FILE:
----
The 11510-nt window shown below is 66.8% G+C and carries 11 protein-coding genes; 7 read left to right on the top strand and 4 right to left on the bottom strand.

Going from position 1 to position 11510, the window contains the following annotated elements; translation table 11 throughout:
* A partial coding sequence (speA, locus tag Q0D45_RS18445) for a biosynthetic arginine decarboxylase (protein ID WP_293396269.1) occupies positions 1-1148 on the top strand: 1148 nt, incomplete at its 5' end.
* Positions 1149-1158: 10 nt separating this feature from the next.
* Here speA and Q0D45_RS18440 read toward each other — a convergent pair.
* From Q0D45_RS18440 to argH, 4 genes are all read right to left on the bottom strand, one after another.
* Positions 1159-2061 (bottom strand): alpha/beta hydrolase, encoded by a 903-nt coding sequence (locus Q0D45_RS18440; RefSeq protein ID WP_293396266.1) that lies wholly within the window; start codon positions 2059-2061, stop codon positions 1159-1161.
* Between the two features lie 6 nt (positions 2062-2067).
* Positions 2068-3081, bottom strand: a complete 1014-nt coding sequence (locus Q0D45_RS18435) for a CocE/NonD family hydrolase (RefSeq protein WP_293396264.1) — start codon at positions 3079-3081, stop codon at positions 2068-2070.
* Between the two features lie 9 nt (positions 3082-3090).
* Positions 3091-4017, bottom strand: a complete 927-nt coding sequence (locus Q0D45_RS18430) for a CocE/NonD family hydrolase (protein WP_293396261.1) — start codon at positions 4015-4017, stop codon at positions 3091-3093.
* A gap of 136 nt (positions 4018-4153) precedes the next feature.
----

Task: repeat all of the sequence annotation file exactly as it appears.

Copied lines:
The 11510-nt window shown below is 66.8% G+C and carries 11 protein-coding genes; 7 read left to right on the top strand and 4 right to left on the bottom strand.

Going from position 1 to position 11510, the window contains the following annotated elements; translation table 11 throughout:
* A partial coding sequence (speA, locus tag Q0D45_RS18445) for a biosynthetic arginine decarboxylase (protein ID WP_293396269.1) occupies positions 1-1148 on the top strand: 1148 nt, incomplete at its 5' end.
* Positions 1149-1158: 10 nt separating this feature from the next.
* Here speA and Q0D45_RS18440 read toward each other — a convergent pair.
* From Q0D45_RS18440 to argH, 4 genes are all read right to left on the bottom strand, one after another.
* Positions 1159-2061 (bottom strand): alpha/beta hydrolase, encoded by a 903-nt coding sequence (locus Q0D45_RS18440; RefSeq protein ID WP_293396266.1) that lies wholly within the window; start codon positions 2059-2061, stop codon positions 1159-1161.
* Between the two features lie 6 nt (positions 2062-2067).
* Positions 2068-3081, bottom strand: a complete 1014-nt coding sequence (locus Q0D45_RS18435) for a CocE/NonD family hydrolase (RefSeq protein WP_293396264.1) — start codon at positions 3079-3081, stop codon at positions 2068-2070.
* Between the two features lie 9 nt (positions 3082-3090).
* Positions 3091-4017, bottom strand: a complete 927-nt coding sequence (locus Q0D45_RS18430) for a CocE/NonD family hydrolase (protein WP_293396261.1) — start codon at positions 4015-4017, stop codon at positions 3091-3093.
* A gap of 136 nt (positions 4018-4153) precedes the next feature.